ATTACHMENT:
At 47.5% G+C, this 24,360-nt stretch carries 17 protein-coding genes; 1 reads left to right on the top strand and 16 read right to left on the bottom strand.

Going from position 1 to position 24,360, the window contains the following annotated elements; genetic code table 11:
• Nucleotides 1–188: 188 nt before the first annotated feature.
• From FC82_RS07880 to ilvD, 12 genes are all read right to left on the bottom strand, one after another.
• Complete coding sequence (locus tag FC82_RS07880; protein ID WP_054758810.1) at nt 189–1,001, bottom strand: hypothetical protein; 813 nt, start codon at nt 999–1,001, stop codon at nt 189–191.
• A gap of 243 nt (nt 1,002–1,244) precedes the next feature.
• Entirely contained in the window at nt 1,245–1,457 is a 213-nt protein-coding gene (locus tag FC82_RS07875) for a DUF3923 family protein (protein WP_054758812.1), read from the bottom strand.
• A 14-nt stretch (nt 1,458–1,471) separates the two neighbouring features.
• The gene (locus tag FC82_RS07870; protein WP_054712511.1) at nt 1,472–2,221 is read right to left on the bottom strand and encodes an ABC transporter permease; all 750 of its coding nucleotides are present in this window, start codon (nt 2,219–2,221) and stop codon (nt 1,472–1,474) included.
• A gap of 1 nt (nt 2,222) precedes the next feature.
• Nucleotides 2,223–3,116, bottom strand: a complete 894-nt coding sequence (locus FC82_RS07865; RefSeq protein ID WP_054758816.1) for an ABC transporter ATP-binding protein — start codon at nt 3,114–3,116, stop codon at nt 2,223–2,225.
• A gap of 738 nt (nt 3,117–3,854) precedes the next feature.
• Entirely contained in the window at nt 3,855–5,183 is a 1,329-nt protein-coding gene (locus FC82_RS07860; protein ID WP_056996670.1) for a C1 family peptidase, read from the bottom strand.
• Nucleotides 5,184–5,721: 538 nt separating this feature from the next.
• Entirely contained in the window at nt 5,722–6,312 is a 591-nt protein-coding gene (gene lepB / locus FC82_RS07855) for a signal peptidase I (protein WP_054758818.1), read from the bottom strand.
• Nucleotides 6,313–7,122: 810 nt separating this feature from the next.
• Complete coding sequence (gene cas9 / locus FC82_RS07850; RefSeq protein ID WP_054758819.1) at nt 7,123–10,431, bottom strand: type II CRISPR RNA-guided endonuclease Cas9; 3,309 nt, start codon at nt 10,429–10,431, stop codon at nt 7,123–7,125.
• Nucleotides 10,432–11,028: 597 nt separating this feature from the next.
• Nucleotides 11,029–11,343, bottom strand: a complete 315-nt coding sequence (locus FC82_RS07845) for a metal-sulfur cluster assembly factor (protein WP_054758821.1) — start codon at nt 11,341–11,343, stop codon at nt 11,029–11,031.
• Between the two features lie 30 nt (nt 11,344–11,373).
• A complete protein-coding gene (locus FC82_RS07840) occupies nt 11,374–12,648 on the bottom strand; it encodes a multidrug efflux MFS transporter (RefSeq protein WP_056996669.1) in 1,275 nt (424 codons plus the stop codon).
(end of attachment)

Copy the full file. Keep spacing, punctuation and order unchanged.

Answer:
At 47.5% G+C, this 24,360-nt stretch carries 17 protein-coding genes; 1 reads left to right on the top strand and 16 read right to left on the bottom strand.

Going from position 1 to position 24,360, the window contains the following annotated elements; genetic code table 11:
• Nucleotides 1–188: 188 nt before the first annotated feature.
• From FC82_RS07880 to ilvD, 12 genes are all read right to left on the bottom strand, one after another.
• Complete coding sequence (locus tag FC82_RS07880; protein ID WP_054758810.1) at nt 189–1,001, bottom strand: hypothetical protein; 813 nt, start codon at nt 999–1,001, stop codon at nt 189–191.
• A gap of 243 nt (nt 1,002–1,244) precedes the next feature.
• Entirely contained in the window at nt 1,245–1,457 is a 213-nt protein-coding gene (locus tag FC82_RS07875) for a DUF3923 family protein (protein WP_054758812.1), read from the bottom strand.
• A 14-nt stretch (nt 1,458–1,471) separates the two neighbouring features.
• The gene (locus tag FC82_RS07870; protein WP_054712511.1) at nt 1,472–2,221 is read right to left on the bottom strand and encodes an ABC transporter permease; all 750 of its coding nucleotides are present in this window, start codon (nt 2,219–2,221) and stop codon (nt 1,472–1,474) included.
• A gap of 1 nt (nt 2,222) precedes the next feature.
• Nucleotides 2,223–3,116, bottom strand: a complete 894-nt coding sequence (locus FC82_RS07865; RefSeq protein ID WP_054758816.1) for an ABC transporter ATP-binding protein — start codon at nt 3,114–3,116, stop codon at nt 2,223–2,225.
• A gap of 738 nt (nt 3,117–3,854) precedes the next feature.
• Entirely contained in the window at nt 3,855–5,183 is a 1,329-nt protein-coding gene (locus FC82_RS07860; protein ID WP_056996670.1) for a C1 family peptidase, read from the bottom strand.
• Nucleotides 5,184–5,721: 538 nt separating this feature from the next.
• Entirely contained in the window at nt 5,722–6,312 is a 591-nt protein-coding gene (gene lepB / locus FC82_RS07855) for a signal peptidase I (protein WP_054758818.1), read from the bottom strand.
• Nucleotides 6,313–7,122: 810 nt separating this feature from the next.
• Complete coding sequence (gene cas9 / locus FC82_RS07850; RefSeq protein ID WP_054758819.1) at nt 7,123–10,431, bottom strand: type II CRISPR RNA-guided endonuclease Cas9; 3,309 nt, start codon at nt 10,429–10,431, stop codon at nt 7,123–7,125.
• Nucleotides 10,432–11,028: 597 nt separating this feature from the next.
• Nucleotides 11,029–11,343, bottom strand: a complete 315-nt coding sequence (locus FC82_RS07845) for a metal-sulfur cluster assembly factor (protein WP_054758821.1) — start codon at nt 11,341–11,343, stop codon at nt 11,029–11,031.
• Between the two features lie 30 nt (nt 11,344–11,373).
• A complete protein-coding gene (locus FC82_RS07840) occupies nt 11,374–12,648 on the bottom strand; it encodes a multidrug efflux MFS transporter (RefSeq protein WP_056996669.1) in 1,275 nt (424 codons plus the stop codon).